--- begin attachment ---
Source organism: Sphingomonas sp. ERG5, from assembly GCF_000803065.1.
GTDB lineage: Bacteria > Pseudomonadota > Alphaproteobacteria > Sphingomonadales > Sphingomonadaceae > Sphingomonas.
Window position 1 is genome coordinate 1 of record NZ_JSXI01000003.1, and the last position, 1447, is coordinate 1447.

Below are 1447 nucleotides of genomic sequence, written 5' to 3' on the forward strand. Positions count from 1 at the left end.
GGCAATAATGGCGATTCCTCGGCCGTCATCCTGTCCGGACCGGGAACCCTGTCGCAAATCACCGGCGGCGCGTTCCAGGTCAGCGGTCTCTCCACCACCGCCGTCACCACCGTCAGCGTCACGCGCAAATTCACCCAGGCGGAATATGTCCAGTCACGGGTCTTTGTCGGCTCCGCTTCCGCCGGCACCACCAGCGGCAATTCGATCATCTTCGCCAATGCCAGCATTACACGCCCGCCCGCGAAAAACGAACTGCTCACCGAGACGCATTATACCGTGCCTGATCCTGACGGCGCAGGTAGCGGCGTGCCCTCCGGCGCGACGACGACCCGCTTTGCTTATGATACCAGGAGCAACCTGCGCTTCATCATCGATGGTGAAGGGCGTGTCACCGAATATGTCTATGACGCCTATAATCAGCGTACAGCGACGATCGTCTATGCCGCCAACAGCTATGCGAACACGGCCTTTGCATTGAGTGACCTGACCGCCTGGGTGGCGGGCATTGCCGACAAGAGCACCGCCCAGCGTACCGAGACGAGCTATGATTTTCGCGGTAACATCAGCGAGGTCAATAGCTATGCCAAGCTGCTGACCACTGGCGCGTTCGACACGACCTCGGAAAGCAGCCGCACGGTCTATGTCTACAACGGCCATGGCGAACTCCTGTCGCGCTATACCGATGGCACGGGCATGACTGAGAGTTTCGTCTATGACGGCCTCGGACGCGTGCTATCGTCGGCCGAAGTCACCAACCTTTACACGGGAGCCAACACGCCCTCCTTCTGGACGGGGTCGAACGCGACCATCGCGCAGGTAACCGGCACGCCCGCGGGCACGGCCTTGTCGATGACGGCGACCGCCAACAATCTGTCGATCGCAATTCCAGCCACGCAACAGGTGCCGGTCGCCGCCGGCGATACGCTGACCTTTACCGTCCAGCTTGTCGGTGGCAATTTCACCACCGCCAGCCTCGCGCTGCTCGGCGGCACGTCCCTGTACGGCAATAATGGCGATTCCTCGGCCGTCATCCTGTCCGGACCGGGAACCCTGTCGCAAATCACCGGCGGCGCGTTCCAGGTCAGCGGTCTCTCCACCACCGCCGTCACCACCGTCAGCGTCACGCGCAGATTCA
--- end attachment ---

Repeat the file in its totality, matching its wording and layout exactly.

Source organism: Sphingomonas sp. ERG5, from assembly GCF_000803065.1.
GTDB lineage: Bacteria > Pseudomonadota > Alphaproteobacteria > Sphingomonadales > Sphingomonadaceae > Sphingomonas.
Window position 1 is genome coordinate 1 of record NZ_JSXI01000003.1, and the last position, 1447, is coordinate 1447.

Below are 1447 nucleotides of genomic sequence, written 5' to 3' on the forward strand. Positions count from 1 at the left end.
GGCAATAATGGCGATTCCTCGGCCGTCATCCTGTCCGGACCGGGAACCCTGTCGCAAATCACCGGCGGCGCGTTCCAGGTCAGCGGTCTCTCCACCACCGCCGTCACCACCGTCAGCGTCACGCGCAAATTCACCCAGGCGGAATATGTCCAGTCACGGGTCTTTGTCGGCTCCGCTTCCGCCGGCACCACCAGCGGCAATTCGATCATCTTCGCCAATGCCAGCATTACACGCCCGCCCGCGAAAAACGAACTGCTCACCGAGACGCATTATACCGTGCCTGATCCTGACGGCGCAGGTAGCGGCGTGCCCTCCGGCGCGACGACGACCCGCTTTGCTTATGATACCAGGAGCAACCTGCGCTTCATCATCGATGGTGAAGGGCGTGTCACCGAATATGTCTATGACGCCTATAATCAGCGTACAGCGACGATCGTCTATGCCGCCAACAGCTATGCGAACACGGCCTTTGCATTGAGTGACCTGACCGCCTGGGTGGCGGGCATTGCCGACAAGAGCACCGCCCAGCGTACCGAGACGAGCTATGATTTTCGCGGTAACATCAGCGAGGTCAATAGCTATGCCAAGCTGCTGACCACTGGCGCGTTCGACACGACCTCGGAAAGCAGCCGCACGGTCTATGTCTACAACGGCCATGGCGAACTCCTGTCGCGCTATACCGATGGCACGGGCATGACTGAGAGTTTCGTCTATGACGGCCTCGGACGCGTGCTATCGTCGGCCGAAGTCACCAACCTTTACACGGGAGCCAACACGCCCTCCTTCTGGACGGGGTCGAACGCGACCATCGCGCAGGTAACCGGCACGCCCGCGGGCACGGCCTTGTCGATGACGGCGACCGCCAACAATCTGTCGATCGCAATTCCAGCCACGCAACAGGTGCCGGTCGCCGCCGGCGATACGCTGACCTTTACCGTCCAGCTTGTCGGTGGCAATTTCACCACCGCCAGCCTCGCGCTGCTCGGCGGCACGTCCCTGTACGGCAATAATGGCGATTCCTCGGCCGTCATCCTGTCCGGACCGGGAACCCTGTCGCAAATCACCGGCGGCGCGTTCCAGGTCAGCGGTCTCTCCACCACCGCCGTCACCACCGTCAGCGTCACGCGCAGATTCA